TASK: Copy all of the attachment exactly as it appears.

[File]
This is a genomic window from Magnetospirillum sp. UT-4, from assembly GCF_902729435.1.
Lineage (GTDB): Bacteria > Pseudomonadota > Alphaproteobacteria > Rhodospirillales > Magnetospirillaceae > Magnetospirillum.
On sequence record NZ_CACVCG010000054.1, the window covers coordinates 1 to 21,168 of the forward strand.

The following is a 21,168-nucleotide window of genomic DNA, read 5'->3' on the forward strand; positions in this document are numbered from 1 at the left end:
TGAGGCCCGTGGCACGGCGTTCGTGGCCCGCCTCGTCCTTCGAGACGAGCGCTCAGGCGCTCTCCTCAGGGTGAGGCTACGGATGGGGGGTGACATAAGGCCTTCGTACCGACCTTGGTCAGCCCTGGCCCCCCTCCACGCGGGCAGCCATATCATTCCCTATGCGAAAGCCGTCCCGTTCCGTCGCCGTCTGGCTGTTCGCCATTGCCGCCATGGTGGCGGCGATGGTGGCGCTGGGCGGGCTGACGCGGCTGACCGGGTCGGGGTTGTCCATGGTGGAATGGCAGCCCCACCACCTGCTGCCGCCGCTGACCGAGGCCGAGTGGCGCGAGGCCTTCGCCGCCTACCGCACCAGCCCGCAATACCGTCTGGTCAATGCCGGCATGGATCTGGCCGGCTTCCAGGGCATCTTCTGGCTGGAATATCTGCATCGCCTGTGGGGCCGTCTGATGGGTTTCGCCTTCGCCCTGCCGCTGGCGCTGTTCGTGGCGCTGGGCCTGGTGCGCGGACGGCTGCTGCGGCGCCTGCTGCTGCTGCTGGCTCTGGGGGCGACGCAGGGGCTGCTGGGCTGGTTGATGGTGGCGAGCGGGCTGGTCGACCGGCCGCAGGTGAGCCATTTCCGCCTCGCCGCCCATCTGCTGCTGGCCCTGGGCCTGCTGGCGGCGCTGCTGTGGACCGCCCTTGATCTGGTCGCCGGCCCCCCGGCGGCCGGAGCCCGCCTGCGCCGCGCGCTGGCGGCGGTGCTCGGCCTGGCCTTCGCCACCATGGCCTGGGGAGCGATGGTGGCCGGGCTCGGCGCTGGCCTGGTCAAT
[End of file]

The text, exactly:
This is a genomic window from Magnetospirillum sp. UT-4, from assembly GCF_902729435.1.
Lineage (GTDB): Bacteria > Pseudomonadota > Alphaproteobacteria > Rhodospirillales > Magnetospirillaceae > Magnetospirillum.
On sequence record NZ_CACVCG010000054.1, the window covers coordinates 1 to 21,168 of the forward strand.

The following is a 21,168-nucleotide window of genomic DNA, read 5'->3' on the forward strand; positions in this document are numbered from 1 at the left end:
TGAGGCCCGTGGCACGGCGTTCGTGGCCCGCCTCGTCCTTCGAGACGAGCGCTCAGGCGCTCTCCTCAGGGTGAGGCTACGGATGGGGGGTGACATAAGGCCTTCGTACCGACCTTGGTCAGCCCTGGCCCCCCTCCACGCGGGCAGCCATATCATTCCCTATGCGAAAGCCGTCCCGTTCCGTCGCCGTCTGGCTGTTCGCCATTGCCGCCATGGTGGCGGCGATGGTGGCGCTGGGCGGGCTGACGCGGCTGACCGGGTCGGGGTTGTCCATGGTGGAATGGCAGCCCCACCACCTGCTGCCGCCGCTGACCGAGGCCGAGTGGCGCGAGGCCTTCGCCGCCTACCGCACCAGCCCGCAATACCGTCTGGTCAATGCCGGCATGGATCTGGCCGGCTTCCAGGGCATCTTCTGGCTGGAATATCTGCATCGCCTGTGGGGCCGTCTGATGGGTTTCGCCTTCGCCCTGCCGCTGGCGCTGTTCGTGGCGCTGGGCCTGGTGCGCGGACGGCTGCTGCGGCGCCTGCTGCTGCTGCTGGCTCTGGGGGCGACGCAGGGGCTGCTGGGCTGGTTGATGGTGGCGAGCGGGCTGGTCGACCGGCCGCAGGTGAGCCATTTCCGCCTCGCCGCCCATCTGCTGCTGGCCCTGGGCCTGCTGGCGGCGCTGCTGTGGACCGCCCTTGATCTGGTCGCCGGCCCCCCGGCGGCCGGAGCCCGCCTGCGCCGCGCGCTGGCGGCGGTGCTCGGCCTGGCCTTCGCCACCATGGCCTGGGGAGCGATGGTGGCCGGGCTCGGCGCTGGCCTGGTCAAT